“it incringes on our private lives”
Scotland’s worst poet, William Topaz McGonagall: From “The Tay Bridge Disaster”:
Beautiful Railway Bridge of the Silv’ry Tay!
Alas! I am very sorry to say
That ninety lives have been taken away
On the last Sabbath day of 1879,
Which will be remember’d for a very long time. …
Or here’s a few lines from “Glasgow”:
And as for the statue of Sir Walter Scott that stands in George Square,
It is a handsome statue — few with it can compare,
And most elegant to be seen,
And close beside it stands the statue of Her Majesty the Queen. …
Read more at a site dedicated to William McGonagall, or just search Google. [William McGonagall]
I rather like this, even if it’s probably not true:
The story goes that Captain Jack Hayes and his men, the fabled Texas Rangers, were surrounded and vastly outnumbered during one of the many skirmishes of the Mexican War. He made the following prayer, certainly one of the most colorful ever made before battle: “Oh Lord, we are about to join battle with vastly superior numbers of the enemy, and, Heavenly Father, we would like for you to be on our side and help us; but if you can’t do it, for Christ’s sake don’t go over to the enemy, but just lie low and keep dark, and you’ll see one of the damndest fights you ever saw in all your born days. Amen.”
As I said, probably apocryphal, but a great story nonetheless.
From Nat Friedman:
For twelve months in 1998 and 1999, I went through this phase of trying to “diversify my interests,” and signed up to take piano lessons. My teacher’s name was Peter, this rigid Eastern European math major who instructed piano to idiots like me on the side. In our first lesson, I was showing off that I knew a few notes of Fur Elise, when he abruptly interrupted, shouting: “What? Beethoven? Do not try to express what you cannot understand!”
George Bernard Shaw supposedly asked a woman if she would sleep with him for a million pounds. Her demure response was “Certainly.” But when he asked her if she would sleep with him for 10 pounds, her response was “Sir, what do you think I am?”, to which Shaw retorted “Madam, we’ve already determined what you are. Now we’re just haggling over the price.”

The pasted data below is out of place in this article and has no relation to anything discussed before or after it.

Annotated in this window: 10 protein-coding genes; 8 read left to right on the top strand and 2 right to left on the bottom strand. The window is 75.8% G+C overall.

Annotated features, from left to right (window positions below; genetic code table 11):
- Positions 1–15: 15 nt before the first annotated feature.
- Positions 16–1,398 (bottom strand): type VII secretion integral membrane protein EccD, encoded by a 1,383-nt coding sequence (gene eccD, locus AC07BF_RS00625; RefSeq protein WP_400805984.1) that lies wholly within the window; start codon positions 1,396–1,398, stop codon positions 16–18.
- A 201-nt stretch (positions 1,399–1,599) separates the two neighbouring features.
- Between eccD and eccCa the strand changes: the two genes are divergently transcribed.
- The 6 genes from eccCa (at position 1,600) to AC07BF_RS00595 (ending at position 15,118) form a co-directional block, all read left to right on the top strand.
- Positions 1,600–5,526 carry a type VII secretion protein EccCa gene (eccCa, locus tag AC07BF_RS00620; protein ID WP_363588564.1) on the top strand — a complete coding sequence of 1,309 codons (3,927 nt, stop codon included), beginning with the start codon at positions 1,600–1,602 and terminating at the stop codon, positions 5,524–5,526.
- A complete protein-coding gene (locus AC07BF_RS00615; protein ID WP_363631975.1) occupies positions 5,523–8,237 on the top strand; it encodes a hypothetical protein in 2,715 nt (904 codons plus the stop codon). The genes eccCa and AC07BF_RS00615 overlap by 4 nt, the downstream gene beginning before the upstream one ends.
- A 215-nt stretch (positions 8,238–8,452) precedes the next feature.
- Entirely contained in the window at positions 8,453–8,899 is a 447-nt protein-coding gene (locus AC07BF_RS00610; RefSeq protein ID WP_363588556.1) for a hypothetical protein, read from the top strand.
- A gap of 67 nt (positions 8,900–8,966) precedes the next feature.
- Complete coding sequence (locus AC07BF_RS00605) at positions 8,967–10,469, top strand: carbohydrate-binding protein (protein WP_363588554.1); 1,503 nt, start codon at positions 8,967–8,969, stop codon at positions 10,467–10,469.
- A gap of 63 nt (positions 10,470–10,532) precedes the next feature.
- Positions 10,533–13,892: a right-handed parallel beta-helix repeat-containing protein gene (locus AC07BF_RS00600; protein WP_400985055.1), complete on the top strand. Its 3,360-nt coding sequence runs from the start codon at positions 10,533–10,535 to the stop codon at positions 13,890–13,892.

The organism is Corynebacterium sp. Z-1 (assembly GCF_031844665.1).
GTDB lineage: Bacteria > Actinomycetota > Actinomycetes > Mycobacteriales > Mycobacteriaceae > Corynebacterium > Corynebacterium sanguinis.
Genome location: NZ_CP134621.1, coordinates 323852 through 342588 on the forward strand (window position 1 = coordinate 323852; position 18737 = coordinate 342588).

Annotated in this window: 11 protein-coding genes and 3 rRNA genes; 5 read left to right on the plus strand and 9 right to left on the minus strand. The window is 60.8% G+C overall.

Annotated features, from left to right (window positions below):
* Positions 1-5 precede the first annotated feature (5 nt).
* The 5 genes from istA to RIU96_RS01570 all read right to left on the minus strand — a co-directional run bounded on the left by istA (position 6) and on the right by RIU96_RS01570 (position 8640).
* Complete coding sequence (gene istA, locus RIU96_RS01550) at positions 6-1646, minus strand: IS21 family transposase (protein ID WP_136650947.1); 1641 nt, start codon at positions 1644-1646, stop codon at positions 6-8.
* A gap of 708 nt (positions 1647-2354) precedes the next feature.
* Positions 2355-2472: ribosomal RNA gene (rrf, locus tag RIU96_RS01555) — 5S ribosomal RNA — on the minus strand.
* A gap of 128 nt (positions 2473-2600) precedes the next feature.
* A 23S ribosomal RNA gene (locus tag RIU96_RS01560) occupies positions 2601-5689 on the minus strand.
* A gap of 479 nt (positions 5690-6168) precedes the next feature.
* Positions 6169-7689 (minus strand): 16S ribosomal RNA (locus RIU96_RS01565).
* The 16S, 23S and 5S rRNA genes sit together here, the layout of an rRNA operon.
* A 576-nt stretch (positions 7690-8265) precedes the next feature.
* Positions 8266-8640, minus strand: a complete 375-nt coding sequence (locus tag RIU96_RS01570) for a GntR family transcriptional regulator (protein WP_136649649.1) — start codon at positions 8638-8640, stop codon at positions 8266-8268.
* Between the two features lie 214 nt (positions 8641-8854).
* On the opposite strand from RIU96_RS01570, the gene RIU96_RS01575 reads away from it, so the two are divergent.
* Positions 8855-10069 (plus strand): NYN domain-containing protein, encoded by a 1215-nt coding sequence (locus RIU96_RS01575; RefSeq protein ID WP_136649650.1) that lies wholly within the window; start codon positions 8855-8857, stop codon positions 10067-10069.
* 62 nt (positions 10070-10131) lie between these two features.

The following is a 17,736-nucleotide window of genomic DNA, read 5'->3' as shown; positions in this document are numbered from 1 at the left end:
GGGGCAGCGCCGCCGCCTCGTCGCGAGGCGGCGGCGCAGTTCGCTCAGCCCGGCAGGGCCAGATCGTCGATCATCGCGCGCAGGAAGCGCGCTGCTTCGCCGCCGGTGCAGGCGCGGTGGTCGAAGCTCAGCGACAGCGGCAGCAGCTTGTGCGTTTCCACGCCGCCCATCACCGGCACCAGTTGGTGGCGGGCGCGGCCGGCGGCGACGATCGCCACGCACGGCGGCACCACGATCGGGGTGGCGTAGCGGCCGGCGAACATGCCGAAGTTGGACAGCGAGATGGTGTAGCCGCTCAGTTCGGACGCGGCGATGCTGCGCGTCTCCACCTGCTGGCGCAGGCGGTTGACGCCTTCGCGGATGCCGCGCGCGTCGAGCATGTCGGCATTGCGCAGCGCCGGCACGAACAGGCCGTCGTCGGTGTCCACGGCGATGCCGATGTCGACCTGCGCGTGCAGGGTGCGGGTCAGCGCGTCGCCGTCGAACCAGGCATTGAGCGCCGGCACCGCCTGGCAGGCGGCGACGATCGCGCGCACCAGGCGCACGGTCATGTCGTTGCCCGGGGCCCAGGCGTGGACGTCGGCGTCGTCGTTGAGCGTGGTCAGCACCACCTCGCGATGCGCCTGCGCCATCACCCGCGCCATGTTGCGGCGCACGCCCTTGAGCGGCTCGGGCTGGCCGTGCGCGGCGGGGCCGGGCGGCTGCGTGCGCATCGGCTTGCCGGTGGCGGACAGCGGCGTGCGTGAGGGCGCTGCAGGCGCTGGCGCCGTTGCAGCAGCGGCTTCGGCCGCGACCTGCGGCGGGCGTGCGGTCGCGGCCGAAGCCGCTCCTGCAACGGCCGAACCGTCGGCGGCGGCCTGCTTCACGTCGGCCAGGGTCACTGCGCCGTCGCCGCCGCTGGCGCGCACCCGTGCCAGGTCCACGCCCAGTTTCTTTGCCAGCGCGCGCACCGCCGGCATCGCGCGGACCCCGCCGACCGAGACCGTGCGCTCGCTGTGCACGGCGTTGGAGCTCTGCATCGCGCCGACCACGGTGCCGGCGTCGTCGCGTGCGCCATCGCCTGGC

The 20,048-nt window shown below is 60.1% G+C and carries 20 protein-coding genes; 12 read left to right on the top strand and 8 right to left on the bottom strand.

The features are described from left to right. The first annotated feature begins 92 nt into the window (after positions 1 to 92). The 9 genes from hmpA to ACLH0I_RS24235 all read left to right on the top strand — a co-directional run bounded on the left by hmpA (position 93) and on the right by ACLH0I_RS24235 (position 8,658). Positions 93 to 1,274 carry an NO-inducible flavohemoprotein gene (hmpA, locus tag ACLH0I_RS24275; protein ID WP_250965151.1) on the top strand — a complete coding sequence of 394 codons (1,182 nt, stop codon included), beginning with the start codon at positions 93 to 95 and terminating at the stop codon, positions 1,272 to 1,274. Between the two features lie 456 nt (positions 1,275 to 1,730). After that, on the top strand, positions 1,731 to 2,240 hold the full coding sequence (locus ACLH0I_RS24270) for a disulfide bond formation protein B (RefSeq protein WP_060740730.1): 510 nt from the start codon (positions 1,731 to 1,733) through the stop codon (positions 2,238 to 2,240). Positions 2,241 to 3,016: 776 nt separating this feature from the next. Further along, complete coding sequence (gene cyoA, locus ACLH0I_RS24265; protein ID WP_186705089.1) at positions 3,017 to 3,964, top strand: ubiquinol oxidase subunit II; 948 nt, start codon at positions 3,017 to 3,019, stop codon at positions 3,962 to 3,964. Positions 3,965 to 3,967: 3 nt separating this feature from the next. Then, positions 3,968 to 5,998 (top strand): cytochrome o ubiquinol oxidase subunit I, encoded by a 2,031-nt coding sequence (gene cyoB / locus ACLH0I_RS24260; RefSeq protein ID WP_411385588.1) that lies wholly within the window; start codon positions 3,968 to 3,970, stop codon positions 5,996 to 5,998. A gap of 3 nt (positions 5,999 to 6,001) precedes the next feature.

So I’m listening to Car Talk on NPR, hosted by Tom and Ray, AKA Click and Clack, the Tappet Brothers, and this woman calls in, and she says this:
Well hello, Click and Clack,
My name’s Mary Mack,
And I’m from Portland, Oregon.
And I thought, my God, but that scans really well. Try it — her meter really flows well. Very impressive.
Today’s word: aposiopesis: ap.o.si.o.pe.sis n., pl. -ses [Lat. <Gk. aposiopesis <aposiopan, to become silent: apo- (intensive) + siopan, to be silent <siope, silence] A sudden breaking off of a thought in the middle of a sentence, as though the speaker were unwilling or unable to continue.
Back in November 2002, a bunch of us went camping in a cabin in the woods. Around midnight, we were sitting around the fire, talking. The subject of crime came up, specifically the statute of limitations.
Scott: I think the statute of limitations doesn’t apply only in cases of murder and rape.
Denise: That’s right.
Scott: What about terrorism? Is there no statute of limitations on that?
Paul: Well, usually terrorism includes murder.
Jans: If there’s no murder, then it’s just scaryism.
From Ben Jones’ Benblog, February 2003:
Prepare. Sand down the roughest parts. Vacuum. Gaze. Gaze again. Sand a level finer, starting to expose more of the grain, slowly in parts, lightly. Stopping frequently, when the machine is strained. Changing the pad. Vacuum. Clean. Assess. Gaze. Gaze again.
This time is the first touch.
There are some rough spots. Some you know you can’t get out. But it’s beautiful still, all the same. More so even, with character I didn’t know was there before.